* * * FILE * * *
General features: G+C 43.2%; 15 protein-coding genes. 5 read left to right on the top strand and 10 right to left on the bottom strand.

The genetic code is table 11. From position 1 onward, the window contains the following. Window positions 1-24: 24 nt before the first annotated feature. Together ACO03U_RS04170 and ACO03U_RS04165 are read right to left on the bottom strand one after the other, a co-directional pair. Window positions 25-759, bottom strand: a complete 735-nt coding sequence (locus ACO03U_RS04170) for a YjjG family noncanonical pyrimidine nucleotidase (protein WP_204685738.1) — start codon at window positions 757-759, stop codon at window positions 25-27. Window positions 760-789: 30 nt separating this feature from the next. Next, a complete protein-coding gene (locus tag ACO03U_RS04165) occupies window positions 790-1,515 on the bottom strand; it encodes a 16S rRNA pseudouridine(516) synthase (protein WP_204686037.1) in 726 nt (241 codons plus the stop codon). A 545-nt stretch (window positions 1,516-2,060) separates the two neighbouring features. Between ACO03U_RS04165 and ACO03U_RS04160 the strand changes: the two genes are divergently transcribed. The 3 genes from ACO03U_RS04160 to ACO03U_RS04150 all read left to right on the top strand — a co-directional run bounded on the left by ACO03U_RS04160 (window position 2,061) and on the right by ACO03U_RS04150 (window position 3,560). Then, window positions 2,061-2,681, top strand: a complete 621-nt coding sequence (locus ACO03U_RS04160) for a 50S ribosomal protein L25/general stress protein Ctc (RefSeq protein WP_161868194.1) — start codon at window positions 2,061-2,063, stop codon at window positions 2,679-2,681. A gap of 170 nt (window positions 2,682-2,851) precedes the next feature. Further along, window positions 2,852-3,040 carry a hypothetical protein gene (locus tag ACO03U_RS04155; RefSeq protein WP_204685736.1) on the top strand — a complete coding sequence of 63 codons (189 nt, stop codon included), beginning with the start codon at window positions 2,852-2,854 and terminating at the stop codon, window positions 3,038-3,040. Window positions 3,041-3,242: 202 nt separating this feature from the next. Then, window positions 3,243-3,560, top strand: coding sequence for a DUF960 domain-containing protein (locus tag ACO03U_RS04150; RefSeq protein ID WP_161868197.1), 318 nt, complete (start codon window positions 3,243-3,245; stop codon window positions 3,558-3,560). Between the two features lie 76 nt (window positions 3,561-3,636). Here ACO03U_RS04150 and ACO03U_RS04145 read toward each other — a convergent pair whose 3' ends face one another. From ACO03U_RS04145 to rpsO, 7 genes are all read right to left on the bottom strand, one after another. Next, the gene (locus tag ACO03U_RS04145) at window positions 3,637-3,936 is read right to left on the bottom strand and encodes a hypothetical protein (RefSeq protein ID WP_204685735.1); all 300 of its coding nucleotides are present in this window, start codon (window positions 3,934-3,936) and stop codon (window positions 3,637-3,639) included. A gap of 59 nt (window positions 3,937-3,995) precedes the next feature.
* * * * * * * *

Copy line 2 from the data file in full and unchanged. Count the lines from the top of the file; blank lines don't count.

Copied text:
The genetic code is table 11. From position 1 onward, the window contains the following. Window positions 1-24: 24 nt before the first annotated feature. Together ACO03U_RS04170 and ACO03U_RS04165 are read right to left on the bottom strand one after the other, a co-directional pair. Window positions 25-759, bottom strand: a complete 735-nt coding sequence (locus ACO03U_RS04170) for a YjjG family noncanonical pyrimidine nucleotidase (protein WP_204685738.1) — start codon at window positions 757-759, stop codon at window positions 25-27. Window positions 760-789: 30 nt separating this feature from the next. Next, a complete protein-coding gene (locus tag ACO03U_RS04165) occupies window positions 790-1,515 on the bottom strand; it encodes a 16S rRNA pseudouridine(516) synthase (protein WP_204686037.1) in 726 nt (241 codons plus the stop codon). A 545-nt stretch (window positions 1,516-2,060) separates the two neighbouring features. Between ACO03U_RS04165 and ACO03U_RS04160 the strand changes: the two genes are divergently transcribed. The 3 genes from ACO03U_RS04160 to ACO03U_RS04150 all read left to right on the top strand — a co-directional run bounded on the left by ACO03U_RS04160 (window position 2,061) and on the right by ACO03U_RS04150 (window position 3,560). Then, window positions 2,061-2,681, top strand: a complete 621-nt coding sequence (locus ACO03U_RS04160) for a 50S ribosomal protein L25/general stress protein Ctc (RefSeq protein WP_161868194.1) — start codon at window positions 2,061-2,063, stop codon at window positions 2,679-2,681. A gap of 170 nt (window positions 2,682-2,851) precedes the next feature. Further along, window positions 2,852-3,040 carry a hypothetical protein gene (locus tag ACO03U_RS04155; RefSeq protein WP_204685736.1) on the top strand — a complete coding sequence of 63 codons (189 nt, stop codon included), beginning with the start codon at window positions 2,852-2,854 and terminating at the stop codon, window positions 3,038-3,040. Window positions 3,041-3,242: 202 nt separating this feature from the next. Then, window positions 3,243-3,560, top strand: coding sequence for a DUF960 domain-containing protein (locus tag ACO03U_RS04150; RefSeq protein ID WP_161868197.1), 318 nt, complete (start codon window positions 3,243-3,245; stop codon window positions 3,558-3,560). Between the two features lie 76 nt (window positions 3,561-3,636). Here ACO03U_RS04150 and ACO03U_RS04145 read toward each other — a convergent pair whose 3' ends face one another. From ACO03U_RS04145 to rpsO, 7 genes are all read right to left on the bottom strand, one after another. Next, the gene (locus tag ACO03U_RS04145) at window positions 3,637-3,936 is read right to left on the bottom strand and encodes a hypothetical protein (RefSeq protein ID WP_204685735.1); all 300 of its coding nucleotides are present in this window, start codon (window positions 3,934-3,936) and stop codon (window positions 3,637-3,639) included. A gap of 59 nt (window positions 3,937-3,995) precedes the next feature.